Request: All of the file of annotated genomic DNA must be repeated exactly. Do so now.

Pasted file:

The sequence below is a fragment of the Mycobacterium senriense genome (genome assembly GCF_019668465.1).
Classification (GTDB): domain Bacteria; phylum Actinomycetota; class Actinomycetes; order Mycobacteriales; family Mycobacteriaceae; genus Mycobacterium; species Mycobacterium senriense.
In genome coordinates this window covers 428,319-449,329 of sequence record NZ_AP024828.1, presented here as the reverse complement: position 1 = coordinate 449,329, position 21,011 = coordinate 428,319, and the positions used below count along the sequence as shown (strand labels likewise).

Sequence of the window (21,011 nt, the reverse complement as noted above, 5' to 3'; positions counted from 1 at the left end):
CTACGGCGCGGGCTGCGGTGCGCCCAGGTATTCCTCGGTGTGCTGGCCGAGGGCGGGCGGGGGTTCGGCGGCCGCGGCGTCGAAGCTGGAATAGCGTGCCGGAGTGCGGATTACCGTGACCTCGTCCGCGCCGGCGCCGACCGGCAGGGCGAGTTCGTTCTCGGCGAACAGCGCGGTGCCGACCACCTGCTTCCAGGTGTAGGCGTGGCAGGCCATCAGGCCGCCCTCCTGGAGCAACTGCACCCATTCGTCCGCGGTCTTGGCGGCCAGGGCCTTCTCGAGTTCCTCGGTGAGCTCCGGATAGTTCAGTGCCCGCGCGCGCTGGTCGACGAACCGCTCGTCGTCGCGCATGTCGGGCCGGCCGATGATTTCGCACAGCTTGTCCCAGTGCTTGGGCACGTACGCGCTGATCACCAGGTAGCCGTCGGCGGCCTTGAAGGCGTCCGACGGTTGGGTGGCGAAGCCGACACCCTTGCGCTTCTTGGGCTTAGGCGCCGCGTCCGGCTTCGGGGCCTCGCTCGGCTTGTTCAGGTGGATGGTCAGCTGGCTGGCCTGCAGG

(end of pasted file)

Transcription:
The sequence below is a fragment of the Mycobacterium senriense genome (genome assembly GCF_019668465.1).
Classification (GTDB): domain Bacteria; phylum Actinomycetota; class Actinomycetes; order Mycobacteriales; family Mycobacteriaceae; genus Mycobacterium; species Mycobacterium senriense.
In genome coordinates this window covers 428,319-449,329 of sequence record NZ_AP024828.1, presented here as the reverse complement: position 1 = coordinate 449,329, position 21,011 = coordinate 428,319, and the positions used below count along the sequence as shown (strand labels likewise).

Sequence of the window (21,011 nt, the reverse complement as noted above, 5' to 3'; positions counted from 1 at the left end):
CTACGGCGCGGGCTGCGGTGCGCCCAGGTATTCCTCGGTGTGCTGGCCGAGGGCGGGCGGGGGTTCGGCGGCCGCGGCGTCGAAGCTGGAATAGCGTGCCGGAGTGCGGATTACCGTGACCTCGTCCGCGCCGGCGCCGACCGGCAGGGCGAGTTCGTTCTCGGCGAACAGCGCGGTGCCGACCACCTGCTTCCAGGTGTAGGCGTGGCAGGCCATCAGGCCGCCCTCCTGGAGCAACTGCACCCATTCGTCCGCGGTCTTGGCGGCCAGGGCCTTCTCGAGTTCCTCGGTGAGCTCCGGATAGTTCAGTGCCCGCGCGCGCTGGTCGACGAACCGCTCGTCGTCGCGCATGTCGGGCCGGCCGATGATTTCGCACAGCTTGTCCCAGTGCTTGGGCACGTACGCGCTGATCACCAGGTAGCCGTCGGCGGCCTTGAAGGCGTCCGACGGTTGGGTGGCGAAGCCGACACCCTTGCGCTTCTTGGGCTTAGGCGCCGCGTCCGGCTTCGGGGCCTCGCTCGGCTTGTTCAGGTGGATGGTCAGCTGGCTGGCCTGCAGG